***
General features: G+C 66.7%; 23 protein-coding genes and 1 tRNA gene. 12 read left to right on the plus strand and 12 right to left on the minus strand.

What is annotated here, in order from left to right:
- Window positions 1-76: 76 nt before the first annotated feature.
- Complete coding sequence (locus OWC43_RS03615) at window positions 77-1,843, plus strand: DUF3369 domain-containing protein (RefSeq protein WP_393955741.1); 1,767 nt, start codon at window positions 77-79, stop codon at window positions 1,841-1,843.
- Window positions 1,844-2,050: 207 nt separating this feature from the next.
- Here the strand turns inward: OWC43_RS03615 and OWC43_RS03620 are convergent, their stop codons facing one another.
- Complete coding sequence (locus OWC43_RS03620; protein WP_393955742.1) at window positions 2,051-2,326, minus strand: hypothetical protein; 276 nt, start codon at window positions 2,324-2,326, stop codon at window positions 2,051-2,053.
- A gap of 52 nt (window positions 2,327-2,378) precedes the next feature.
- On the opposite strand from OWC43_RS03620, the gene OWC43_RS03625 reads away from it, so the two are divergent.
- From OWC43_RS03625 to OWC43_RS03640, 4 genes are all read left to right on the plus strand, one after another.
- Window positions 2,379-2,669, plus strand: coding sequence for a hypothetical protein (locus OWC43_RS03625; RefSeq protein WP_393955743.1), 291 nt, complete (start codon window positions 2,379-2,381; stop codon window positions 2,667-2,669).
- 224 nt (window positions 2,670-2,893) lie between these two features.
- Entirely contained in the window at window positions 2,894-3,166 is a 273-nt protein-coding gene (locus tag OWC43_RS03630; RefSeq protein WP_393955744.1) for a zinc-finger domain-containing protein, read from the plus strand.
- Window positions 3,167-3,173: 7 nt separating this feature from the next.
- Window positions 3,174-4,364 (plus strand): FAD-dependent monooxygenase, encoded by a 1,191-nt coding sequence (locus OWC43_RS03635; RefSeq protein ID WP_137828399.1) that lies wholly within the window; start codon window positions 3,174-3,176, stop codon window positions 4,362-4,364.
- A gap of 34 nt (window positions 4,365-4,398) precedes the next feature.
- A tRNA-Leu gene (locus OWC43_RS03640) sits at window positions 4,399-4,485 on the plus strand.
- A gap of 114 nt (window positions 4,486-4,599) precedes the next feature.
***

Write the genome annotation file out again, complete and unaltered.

General features: G+C 66.7%; 23 protein-coding genes and 1 tRNA gene. 12 read left to right on the plus strand and 12 right to left on the minus strand.

What is annotated here, in order from left to right:
- Window positions 1-76: 76 nt before the first annotated feature.
- Complete coding sequence (locus OWC43_RS03615) at window positions 77-1,843, plus strand: DUF3369 domain-containing protein (RefSeq protein WP_393955741.1); 1,767 nt, start codon at window positions 77-79, stop codon at window positions 1,841-1,843.
- Window positions 1,844-2,050: 207 nt separating this feature from the next.
- Here the strand turns inward: OWC43_RS03615 and OWC43_RS03620 are convergent, their stop codons facing one another.
- Complete coding sequence (locus OWC43_RS03620; protein WP_393955742.1) at window positions 2,051-2,326, minus strand: hypothetical protein; 276 nt, start codon at window positions 2,324-2,326, stop codon at window positions 2,051-2,053.
- A gap of 52 nt (window positions 2,327-2,378) precedes the next feature.
- On the opposite strand from OWC43_RS03620, the gene OWC43_RS03625 reads away from it, so the two are divergent.
- From OWC43_RS03625 to OWC43_RS03640, 4 genes are all read left to right on the plus strand, one after another.
- Window positions 2,379-2,669, plus strand: coding sequence for a hypothetical protein (locus OWC43_RS03625; RefSeq protein WP_393955743.1), 291 nt, complete (start codon window positions 2,379-2,381; stop codon window positions 2,667-2,669).
- 224 nt (window positions 2,670-2,893) lie between these two features.
- Entirely contained in the window at window positions 2,894-3,166 is a 273-nt protein-coding gene (locus tag OWC43_RS03630; RefSeq protein WP_393955744.1) for a zinc-finger domain-containing protein, read from the plus strand.
- Window positions 3,167-3,173: 7 nt separating this feature from the next.
- Window positions 3,174-4,364 (plus strand): FAD-dependent monooxygenase, encoded by a 1,191-nt coding sequence (locus OWC43_RS03635; RefSeq protein ID WP_137828399.1) that lies wholly within the window; start codon window positions 3,174-3,176, stop codon window positions 4,362-4,364.
- A gap of 34 nt (window positions 4,365-4,398) precedes the next feature.
- A tRNA-Leu gene (locus OWC43_RS03640) sits at window positions 4,399-4,485 on the plus strand.
- A gap of 114 nt (window positions 4,486-4,599) precedes the next feature.